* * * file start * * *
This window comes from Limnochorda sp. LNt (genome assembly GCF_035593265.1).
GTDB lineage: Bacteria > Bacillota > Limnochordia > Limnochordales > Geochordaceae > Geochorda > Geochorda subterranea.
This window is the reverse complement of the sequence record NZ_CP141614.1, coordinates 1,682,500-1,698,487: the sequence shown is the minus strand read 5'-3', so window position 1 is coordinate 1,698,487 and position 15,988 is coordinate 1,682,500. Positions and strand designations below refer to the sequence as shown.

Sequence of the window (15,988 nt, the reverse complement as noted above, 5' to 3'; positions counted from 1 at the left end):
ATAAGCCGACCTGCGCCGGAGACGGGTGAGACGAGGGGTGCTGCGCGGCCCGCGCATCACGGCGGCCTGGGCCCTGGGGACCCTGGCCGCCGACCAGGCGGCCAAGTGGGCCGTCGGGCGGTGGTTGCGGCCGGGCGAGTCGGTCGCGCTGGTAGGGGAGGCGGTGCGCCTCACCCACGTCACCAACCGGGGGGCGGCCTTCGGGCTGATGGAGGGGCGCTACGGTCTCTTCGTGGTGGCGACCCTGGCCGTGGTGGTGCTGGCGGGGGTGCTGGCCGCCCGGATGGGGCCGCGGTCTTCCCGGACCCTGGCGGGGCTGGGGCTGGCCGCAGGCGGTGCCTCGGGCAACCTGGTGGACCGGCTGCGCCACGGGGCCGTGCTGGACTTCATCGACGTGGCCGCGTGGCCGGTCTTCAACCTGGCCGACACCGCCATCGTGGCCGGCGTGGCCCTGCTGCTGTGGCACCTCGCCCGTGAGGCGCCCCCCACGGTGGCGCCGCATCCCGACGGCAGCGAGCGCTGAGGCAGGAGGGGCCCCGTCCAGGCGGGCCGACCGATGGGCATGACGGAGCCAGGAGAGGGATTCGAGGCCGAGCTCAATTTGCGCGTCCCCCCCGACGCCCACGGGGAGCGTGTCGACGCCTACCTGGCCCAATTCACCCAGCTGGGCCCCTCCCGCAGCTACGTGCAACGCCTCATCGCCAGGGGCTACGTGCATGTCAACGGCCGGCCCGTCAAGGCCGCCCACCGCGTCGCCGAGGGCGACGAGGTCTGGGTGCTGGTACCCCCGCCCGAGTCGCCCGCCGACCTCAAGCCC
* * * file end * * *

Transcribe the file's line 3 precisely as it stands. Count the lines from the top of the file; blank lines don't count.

This window is the reverse complement of the sequence record NZ_CP141614.1, coordinates 1,682,500-1,698,487: the sequence shown is the minus strand read 5'-3', so window position 1 is coordinate 1,698,487 and position 15,988 is coordinate 1,682,500. Positions and strand designations below refer to the sequence as shown.